Skip to main content

Advertisement

Advertisement

Teen artist raises S$55,000 for charity

SINGAPORE — Over the past seven years, teen artist Toh Bing Wei has been selling his artworks for charity, and the 17-year-old ushered in the new year by raising his largest amount to date — S$55,000 — during his first solo exhibition.

SINGAPORE — Over the past seven years, teen artist Toh Bing Wei has been selling his artworks for charity, and the 17-year-old ushered in the new year by raising his largest amount to date — S$55,000 — during his first solo exhibition.

Nearly half of the funds raised came from the sale, by auction, of one of his paintings, which was sold for S$25,000, the highest amount yet for any of his artworks. Named Red-Crowned Cranes, it was painted when he was only 10.

“I chose to donate this piece because it symbolises happiness. It is also about how the generous donation will help the talents in the programme take flight,” said Bing Wei.

“This is one of my favourite paintings,” he added, explaining that the innocence of the artist is shown through the piece.

Proceeds from the sale of this painting will go to the The Business Times Budding Artists Fund. The charity auction, attended by about 400 guests, was one of the highlights of Bing Wei’s exhibition held from Dec 23 to Jan 6.

The remaining S$30,000 came from the sale of his coffee table book, titled In Search of Charm: When a Brush meets a Palette, which was sold for S$100 per copy.

The money raised will go towards Life Anew!, a fund set up by Prisons Fellowship Singapore, an organisation that rehabilitates prisoners and supports their families.

Speaking to TODAY, Bing Wei said he started taking art classes since he was about five and he developed a fondness for using Chinese ink after taking up Chinese calligraphy when he was studying at Nanyang Primary School. In 2007, Bing Wei was a recipient of the UOB Most Promising Young Artist award.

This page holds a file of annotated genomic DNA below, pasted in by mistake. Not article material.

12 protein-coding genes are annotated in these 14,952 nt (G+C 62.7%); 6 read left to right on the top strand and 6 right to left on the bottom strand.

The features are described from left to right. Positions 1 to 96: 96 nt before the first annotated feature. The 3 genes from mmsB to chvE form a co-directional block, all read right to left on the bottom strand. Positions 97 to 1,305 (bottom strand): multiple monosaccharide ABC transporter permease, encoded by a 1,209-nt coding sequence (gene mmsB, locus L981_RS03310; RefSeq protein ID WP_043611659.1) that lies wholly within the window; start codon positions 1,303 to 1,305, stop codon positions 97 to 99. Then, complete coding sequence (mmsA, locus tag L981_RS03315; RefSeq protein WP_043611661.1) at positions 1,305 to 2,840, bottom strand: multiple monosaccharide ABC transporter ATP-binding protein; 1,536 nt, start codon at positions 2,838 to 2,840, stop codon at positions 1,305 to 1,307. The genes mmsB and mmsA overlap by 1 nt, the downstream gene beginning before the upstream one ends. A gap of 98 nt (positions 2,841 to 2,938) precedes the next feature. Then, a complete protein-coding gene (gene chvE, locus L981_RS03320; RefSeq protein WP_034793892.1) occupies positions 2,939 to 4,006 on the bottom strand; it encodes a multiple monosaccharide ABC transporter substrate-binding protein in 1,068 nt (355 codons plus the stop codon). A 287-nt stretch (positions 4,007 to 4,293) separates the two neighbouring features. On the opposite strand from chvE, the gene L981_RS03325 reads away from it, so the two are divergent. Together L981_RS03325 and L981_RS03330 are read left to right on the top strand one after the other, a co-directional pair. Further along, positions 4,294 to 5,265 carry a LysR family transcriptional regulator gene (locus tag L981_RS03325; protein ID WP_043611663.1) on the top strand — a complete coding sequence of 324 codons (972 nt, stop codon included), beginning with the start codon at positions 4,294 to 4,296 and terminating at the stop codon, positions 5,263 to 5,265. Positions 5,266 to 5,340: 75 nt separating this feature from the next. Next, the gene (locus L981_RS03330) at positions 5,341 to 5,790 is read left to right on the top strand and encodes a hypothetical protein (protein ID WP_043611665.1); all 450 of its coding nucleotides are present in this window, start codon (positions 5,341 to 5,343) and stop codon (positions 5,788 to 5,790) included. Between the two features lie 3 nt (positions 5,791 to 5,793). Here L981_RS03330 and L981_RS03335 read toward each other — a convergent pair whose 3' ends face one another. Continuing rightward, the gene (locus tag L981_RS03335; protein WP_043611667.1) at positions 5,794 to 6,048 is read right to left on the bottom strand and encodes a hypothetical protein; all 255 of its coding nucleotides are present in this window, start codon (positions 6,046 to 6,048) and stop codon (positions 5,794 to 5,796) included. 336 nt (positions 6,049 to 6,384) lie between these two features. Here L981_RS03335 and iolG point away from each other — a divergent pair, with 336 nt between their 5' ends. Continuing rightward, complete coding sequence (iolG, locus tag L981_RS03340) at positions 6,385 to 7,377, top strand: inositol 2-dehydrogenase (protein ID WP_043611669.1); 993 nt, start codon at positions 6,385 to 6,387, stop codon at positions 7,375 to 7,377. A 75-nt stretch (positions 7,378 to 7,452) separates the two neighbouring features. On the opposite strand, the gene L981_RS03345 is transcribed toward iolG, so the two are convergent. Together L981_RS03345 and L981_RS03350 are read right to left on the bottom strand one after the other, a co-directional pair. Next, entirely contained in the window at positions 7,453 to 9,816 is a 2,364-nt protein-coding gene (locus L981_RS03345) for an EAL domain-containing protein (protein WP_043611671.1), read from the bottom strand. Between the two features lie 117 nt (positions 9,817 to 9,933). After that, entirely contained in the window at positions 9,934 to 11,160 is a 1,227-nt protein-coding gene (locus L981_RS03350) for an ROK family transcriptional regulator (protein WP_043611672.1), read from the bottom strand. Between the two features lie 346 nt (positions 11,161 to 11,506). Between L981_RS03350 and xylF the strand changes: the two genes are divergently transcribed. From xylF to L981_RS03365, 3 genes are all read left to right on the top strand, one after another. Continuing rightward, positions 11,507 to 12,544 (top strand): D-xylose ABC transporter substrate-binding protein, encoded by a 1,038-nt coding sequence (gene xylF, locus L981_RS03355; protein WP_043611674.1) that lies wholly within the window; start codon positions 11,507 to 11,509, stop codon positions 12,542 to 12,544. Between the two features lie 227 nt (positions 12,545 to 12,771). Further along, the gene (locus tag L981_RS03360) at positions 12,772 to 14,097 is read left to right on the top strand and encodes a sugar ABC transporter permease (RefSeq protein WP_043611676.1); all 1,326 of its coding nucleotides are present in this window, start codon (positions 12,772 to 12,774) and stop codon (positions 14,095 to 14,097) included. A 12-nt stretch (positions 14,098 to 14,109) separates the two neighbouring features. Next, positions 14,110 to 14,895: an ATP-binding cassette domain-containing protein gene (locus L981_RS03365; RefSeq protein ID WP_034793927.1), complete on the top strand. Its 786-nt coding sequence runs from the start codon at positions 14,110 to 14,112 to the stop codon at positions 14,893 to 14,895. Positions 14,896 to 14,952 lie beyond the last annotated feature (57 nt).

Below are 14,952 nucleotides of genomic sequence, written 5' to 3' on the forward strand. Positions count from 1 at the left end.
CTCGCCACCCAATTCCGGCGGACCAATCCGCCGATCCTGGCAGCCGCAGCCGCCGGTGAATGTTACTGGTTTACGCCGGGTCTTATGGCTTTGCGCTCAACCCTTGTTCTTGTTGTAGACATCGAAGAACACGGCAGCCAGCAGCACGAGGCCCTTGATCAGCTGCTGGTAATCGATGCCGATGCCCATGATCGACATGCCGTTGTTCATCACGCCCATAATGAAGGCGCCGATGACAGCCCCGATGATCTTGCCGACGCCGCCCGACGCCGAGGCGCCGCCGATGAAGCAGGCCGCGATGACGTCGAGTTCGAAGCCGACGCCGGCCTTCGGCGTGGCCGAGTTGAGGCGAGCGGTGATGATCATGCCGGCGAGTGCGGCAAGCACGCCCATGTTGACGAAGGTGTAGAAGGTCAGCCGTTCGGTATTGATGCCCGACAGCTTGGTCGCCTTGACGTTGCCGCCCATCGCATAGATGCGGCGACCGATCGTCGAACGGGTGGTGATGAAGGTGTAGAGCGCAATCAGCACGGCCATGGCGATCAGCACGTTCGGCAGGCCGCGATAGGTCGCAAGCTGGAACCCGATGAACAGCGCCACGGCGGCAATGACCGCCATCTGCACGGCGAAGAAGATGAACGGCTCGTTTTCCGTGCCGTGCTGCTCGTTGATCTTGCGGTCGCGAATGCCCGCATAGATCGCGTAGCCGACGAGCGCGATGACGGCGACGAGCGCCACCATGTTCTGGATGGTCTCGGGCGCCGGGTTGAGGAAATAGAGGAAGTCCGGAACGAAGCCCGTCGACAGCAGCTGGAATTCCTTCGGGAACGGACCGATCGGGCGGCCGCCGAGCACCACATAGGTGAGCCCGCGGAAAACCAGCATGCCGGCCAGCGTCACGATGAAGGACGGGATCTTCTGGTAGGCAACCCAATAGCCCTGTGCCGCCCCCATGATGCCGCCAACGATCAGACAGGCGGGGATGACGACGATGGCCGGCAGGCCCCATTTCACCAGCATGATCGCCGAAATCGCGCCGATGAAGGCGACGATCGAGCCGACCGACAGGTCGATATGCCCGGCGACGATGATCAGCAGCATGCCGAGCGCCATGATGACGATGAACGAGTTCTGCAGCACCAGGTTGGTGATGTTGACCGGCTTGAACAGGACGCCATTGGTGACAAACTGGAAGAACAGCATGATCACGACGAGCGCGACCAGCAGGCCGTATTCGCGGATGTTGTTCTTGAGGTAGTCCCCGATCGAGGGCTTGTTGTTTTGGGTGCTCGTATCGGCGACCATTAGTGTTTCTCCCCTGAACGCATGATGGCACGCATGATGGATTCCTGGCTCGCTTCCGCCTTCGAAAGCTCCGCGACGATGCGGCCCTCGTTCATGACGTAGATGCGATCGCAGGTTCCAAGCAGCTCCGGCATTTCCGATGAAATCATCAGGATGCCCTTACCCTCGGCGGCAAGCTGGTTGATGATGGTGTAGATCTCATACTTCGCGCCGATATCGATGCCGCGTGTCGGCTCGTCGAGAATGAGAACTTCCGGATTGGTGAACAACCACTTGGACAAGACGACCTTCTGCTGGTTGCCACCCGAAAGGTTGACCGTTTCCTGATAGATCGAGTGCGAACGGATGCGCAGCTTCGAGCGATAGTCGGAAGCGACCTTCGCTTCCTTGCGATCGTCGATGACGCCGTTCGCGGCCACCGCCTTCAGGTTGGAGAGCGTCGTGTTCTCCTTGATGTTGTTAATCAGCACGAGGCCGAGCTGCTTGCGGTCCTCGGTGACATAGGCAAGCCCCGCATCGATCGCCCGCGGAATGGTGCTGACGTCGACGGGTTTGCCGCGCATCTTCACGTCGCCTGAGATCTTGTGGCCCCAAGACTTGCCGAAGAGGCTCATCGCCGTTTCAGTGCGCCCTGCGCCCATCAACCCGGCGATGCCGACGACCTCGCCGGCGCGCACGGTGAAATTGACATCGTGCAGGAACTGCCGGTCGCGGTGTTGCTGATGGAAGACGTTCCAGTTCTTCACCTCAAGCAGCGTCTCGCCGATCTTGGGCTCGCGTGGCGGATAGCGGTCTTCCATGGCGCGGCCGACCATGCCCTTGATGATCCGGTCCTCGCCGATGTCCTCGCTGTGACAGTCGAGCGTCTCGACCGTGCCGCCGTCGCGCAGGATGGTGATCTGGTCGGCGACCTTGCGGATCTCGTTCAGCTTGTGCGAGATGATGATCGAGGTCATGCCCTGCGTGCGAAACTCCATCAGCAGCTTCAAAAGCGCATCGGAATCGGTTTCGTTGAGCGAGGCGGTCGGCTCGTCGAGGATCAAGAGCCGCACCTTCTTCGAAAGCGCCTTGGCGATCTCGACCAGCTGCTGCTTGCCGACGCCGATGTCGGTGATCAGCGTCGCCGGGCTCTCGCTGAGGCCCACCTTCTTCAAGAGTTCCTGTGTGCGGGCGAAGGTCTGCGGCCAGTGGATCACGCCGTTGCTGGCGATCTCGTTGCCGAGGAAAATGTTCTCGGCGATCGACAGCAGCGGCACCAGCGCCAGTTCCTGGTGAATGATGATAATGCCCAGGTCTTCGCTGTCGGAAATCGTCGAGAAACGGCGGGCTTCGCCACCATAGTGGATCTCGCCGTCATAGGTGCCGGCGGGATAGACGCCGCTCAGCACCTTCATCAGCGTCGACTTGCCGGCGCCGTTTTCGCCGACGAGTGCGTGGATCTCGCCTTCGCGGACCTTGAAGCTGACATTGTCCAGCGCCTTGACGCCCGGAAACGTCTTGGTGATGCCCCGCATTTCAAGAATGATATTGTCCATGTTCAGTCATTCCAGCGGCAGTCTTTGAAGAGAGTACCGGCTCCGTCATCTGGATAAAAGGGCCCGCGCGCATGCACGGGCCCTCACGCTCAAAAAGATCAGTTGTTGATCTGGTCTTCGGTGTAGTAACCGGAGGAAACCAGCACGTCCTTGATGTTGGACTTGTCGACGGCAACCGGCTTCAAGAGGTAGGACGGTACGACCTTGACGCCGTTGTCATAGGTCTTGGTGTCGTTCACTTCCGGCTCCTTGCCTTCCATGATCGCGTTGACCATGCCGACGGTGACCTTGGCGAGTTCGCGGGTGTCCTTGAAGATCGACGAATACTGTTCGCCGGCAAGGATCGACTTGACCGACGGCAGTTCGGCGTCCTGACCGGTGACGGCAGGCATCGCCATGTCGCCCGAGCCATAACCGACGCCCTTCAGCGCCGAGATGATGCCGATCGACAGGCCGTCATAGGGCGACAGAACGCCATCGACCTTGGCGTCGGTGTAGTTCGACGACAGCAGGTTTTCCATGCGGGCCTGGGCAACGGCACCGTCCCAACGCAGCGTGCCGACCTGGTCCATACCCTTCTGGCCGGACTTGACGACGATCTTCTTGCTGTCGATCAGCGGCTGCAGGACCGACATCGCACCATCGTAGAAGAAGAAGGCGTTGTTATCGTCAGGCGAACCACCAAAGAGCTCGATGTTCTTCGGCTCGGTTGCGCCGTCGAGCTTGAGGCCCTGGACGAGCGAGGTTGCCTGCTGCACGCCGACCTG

Describing art as a hobby, Bing Wei’s focus has always been on philanthropy. He began donating his works when he was 10, starting with the sale of 20 artworks to raise funds for an event at his primary school.

He credited his parents for teaching him to give back to the less fortunate. “As a family, we will always go to the Assisi Hospice. Our family will have our own stall there on its fund-raising day ... So it was an inspiration to me,” he said.

He added that as he was an only child, “my parents always try to give me the best. I feel very fortunate and whenever I see the less fortunate, I feel inclined to help”.

The experience from auctioning his works for charity has helped him develop his personal style as an artist, added the final-year Raffles Junior College student.

Noting that Bing Wei wants to give back to those in need because he “realises he is a very blessed, privileged child” with a supportive family, Dr William Wan, Chairman of Prison Fellowship Singapore, said: “That kind of mindset is much needed. There are two types of people in the world: The givers and the takers. Bing Wei is growing up to be a giver.”

Read more of the latest in

Advertisement

Popular

Advertisement

Stay in the know. Anytime. Anywhere.

Subscribe to get daily news updates, insights and must reads delivered straight to your inbox.

By clicking subscribe, I agree for my personal data to be used to send me TODAY newsletters, promotional offers and for research and analysis.